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How to Install a Dishwasher
Harry Sawyers, This Old House magazine 30-Dec-2008 10:28:33 AM
clock
1 to 2 hours
dollar sign
$450 to $2,000
Skill Level: Moderate
involves basic plumbing and electrical work
 
dishwasher

Boy, the retired couple you bought your house from left behind one incredibly energy-efficient dishwasher! Okay, maybe just efficient to them, because they didn't need to run it more than once a week and only had a full load when the grandkids came for Thanksgiving. But you—you pack that thing with pots, plates, and glasses every night, sometimes again in the morning. Its age is starting to show, especially in your electric and water bills.

Time to switch it out for a new Energy Star–qualified dishwasher, which can save you more than $30 a year on power and almost 500 gallons of water. These units have sensors that self-adjust to wash with just the right amount of water. And today's models are so good at scrubbing, you don't have to prerinse in the sink—which translates to even less of your hard-earned money and time down the drain. But the biggest cost-saver of all is that you can install one yourself in an afternoon, as This Old House technical editor Mark Powers demonstrates on the following pages. No plumber, no electrician—and no worries that you're squandering your retirement money on a load of clean dishes.

Tools for This Project

flathead screwdriver

Screwdrivers

drill

Drill/driver
fitted with 1 1/4-inch and 2-inch hole saws

spade bit

1-inch spade bit

needlenose pliers

Pliers

adjustable wrench

Adjustable wrench

Tube Bending Springs

Tube Bending Springs

close quarter tubing cutter

Close-quarter tubing cutter

torpedo level

Torpedo level

wire strippers

Wire Strippers

Supplies You Will Need

1. DISHWASHER
The majority of built-in dishwashers come in only two sizes: 24 inches wide and 18 inches wide, both sized to fit under a standard 25-inch-deep and 36-inch-high counter. (Be sure to get a built-in dishwasher, not a portable one, which uses temporary connections at a sink tap and outlet.) Look for the Energy Star label on any model you buy—the criteria for dishwashers became more stringent in January 2007.

2. 3/8-TO-½-INCH BRASS ELBOW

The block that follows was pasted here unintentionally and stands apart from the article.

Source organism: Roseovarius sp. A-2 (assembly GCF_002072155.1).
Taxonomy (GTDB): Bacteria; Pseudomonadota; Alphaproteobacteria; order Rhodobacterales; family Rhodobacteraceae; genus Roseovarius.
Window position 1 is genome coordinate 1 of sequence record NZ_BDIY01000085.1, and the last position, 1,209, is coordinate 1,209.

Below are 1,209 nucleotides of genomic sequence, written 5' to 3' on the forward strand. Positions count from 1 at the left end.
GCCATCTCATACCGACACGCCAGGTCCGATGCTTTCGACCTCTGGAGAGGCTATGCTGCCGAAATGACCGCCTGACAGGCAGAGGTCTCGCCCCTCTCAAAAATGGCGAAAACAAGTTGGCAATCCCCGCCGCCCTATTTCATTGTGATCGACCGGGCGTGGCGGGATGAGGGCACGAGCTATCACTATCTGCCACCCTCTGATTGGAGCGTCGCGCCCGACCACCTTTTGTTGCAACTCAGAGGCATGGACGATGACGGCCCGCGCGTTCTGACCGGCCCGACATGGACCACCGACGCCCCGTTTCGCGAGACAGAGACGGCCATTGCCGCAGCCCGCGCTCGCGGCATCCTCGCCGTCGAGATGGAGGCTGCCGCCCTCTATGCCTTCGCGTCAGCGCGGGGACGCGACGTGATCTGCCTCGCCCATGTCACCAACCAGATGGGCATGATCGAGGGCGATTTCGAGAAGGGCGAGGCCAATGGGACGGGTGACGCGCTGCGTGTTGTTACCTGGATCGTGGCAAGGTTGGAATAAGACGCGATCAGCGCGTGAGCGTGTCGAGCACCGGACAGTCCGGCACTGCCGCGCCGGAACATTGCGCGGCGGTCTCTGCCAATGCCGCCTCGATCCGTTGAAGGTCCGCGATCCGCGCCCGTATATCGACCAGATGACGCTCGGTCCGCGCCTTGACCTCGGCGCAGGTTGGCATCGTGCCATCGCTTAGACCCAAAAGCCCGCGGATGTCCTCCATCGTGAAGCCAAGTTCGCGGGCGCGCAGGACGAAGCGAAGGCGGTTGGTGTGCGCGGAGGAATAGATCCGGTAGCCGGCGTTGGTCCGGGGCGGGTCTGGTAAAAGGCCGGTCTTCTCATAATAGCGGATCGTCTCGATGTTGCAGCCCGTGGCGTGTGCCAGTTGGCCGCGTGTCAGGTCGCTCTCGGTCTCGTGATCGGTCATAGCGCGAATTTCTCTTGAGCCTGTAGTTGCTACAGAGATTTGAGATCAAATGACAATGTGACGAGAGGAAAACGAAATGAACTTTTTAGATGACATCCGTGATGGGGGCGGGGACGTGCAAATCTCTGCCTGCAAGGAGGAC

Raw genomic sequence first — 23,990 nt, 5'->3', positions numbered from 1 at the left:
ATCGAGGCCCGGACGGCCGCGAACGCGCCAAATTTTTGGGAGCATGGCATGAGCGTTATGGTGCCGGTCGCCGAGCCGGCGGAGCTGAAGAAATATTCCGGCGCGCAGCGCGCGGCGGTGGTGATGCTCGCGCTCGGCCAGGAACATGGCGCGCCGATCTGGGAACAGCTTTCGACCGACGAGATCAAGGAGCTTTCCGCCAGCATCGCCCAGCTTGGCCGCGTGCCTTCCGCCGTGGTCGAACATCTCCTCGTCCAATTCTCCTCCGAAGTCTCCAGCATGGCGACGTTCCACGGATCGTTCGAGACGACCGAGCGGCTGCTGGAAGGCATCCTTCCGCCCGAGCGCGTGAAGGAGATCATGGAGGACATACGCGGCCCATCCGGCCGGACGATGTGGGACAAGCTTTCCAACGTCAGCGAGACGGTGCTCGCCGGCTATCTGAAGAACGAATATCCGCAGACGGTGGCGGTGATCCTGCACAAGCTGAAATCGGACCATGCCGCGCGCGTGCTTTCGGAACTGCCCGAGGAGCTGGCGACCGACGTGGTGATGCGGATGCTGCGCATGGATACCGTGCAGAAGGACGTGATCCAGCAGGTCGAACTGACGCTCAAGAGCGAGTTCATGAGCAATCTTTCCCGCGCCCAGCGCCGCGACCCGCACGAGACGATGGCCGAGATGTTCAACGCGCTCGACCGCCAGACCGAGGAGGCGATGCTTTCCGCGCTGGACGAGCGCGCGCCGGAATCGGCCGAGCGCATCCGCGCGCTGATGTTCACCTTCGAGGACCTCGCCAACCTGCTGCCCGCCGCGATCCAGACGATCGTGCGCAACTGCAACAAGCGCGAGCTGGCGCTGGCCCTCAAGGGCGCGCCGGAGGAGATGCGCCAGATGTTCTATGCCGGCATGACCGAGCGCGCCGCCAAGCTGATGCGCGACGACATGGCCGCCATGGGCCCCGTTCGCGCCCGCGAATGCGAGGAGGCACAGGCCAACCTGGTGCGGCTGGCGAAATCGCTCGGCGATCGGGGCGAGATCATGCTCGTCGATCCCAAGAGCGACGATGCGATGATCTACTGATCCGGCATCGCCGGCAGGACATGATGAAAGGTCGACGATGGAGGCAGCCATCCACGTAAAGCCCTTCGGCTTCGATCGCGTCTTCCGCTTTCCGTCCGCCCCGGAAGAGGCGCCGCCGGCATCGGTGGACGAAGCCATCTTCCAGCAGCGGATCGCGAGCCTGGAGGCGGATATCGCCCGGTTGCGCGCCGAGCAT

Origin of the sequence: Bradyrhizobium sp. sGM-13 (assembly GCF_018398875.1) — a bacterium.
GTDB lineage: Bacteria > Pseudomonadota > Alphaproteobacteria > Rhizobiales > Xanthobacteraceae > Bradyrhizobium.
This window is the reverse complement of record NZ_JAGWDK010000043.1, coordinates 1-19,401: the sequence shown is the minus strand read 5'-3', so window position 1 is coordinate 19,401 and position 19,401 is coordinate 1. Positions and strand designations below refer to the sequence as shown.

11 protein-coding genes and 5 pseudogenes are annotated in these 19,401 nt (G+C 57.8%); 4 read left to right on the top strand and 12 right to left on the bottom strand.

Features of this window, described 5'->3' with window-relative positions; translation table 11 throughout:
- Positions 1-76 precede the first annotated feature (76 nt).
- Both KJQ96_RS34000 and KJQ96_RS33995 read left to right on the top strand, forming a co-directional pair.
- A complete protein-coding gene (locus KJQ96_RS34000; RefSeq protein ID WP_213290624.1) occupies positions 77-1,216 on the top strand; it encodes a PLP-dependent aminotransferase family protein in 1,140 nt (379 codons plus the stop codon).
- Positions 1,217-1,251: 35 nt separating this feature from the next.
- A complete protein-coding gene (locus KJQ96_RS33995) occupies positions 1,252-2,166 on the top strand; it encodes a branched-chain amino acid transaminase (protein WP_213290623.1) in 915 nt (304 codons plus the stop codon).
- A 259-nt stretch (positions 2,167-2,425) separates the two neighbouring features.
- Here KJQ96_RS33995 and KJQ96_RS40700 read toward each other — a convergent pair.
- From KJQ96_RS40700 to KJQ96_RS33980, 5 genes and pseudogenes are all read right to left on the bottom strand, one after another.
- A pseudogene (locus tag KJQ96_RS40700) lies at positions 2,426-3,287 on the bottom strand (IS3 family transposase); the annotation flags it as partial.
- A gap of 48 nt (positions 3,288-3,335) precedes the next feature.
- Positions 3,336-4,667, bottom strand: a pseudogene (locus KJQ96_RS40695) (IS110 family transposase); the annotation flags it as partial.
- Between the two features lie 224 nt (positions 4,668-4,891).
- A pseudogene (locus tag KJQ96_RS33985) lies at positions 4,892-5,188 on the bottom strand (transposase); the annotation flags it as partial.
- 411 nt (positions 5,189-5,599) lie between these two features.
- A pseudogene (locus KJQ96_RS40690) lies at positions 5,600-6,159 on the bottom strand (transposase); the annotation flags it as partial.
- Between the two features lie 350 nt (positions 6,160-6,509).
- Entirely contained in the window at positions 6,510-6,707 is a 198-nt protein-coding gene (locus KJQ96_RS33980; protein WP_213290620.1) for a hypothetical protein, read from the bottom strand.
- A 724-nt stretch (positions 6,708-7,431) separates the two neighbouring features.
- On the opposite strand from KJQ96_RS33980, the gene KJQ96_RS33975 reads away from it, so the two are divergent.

to make the turn from the dishwasher's inlet to the copper supply line. This is a standard part for dishwashers and may be included in a dishwasher installation kit.

3. TEFLON TAPE

4. ½-INCH SOFT COPPER TUBING
to bring water to the dishwasher. (The measurement refers to the pipe's outside diameter.) A 10-foot coil should be plenty.

5. TWO ½-INCH COMPRESSION FITTINGS
The number also refers to outside diameter. Each includes a brass ferrule (or compression sleeve) and a compression nut.

6. ELECTRICAL WIRE NUTS to connect wire ends.
Get ones that will fit two 12-gauge wires—either yellow or red.

7. CABLE CLAMP
to secure the electrical cable to the junction box on the dishwasher.

8. NO. 6 HOSE CLAMP
to attach the dishwasher's 5⁄8-inch drain hose to the sink's drain tailpiece.

9. PLUMBER'S STRAPPING
to hang the drain hose on the cabinet wall.
diagram explaining dishwasher installation

Overview

Energy-efficient and water-saving dishwashers may have the most up-to-date technology, but thankfully they have the same three basic connections dishwashers have been using for decades: a water supply, a drain line, and an electrical hookup. That means if you're replacing a dishwasher, you only need to break these connections from the old appliance and reattach them to the new one. (Shut off power at the breaker panel and close the hot-water valve under the sink first, and be sure to unscrew the old unit from the underside of the counter before pulling it out.)

The existing electrical wiring is still good, but both plumbing lines should be replaced. Dishwashers come with drain hoses, but you'll need to buy a supply pipe—preferably copper tubing, which TOH plumbing and heating expert Richard Trethewey uses instead of braided steel. "Copper is time-proven," says Richard. "Inside a braided line is rubber, which can eventually fail. Copper lasts 60 to 80 years—longer than any dishwasher."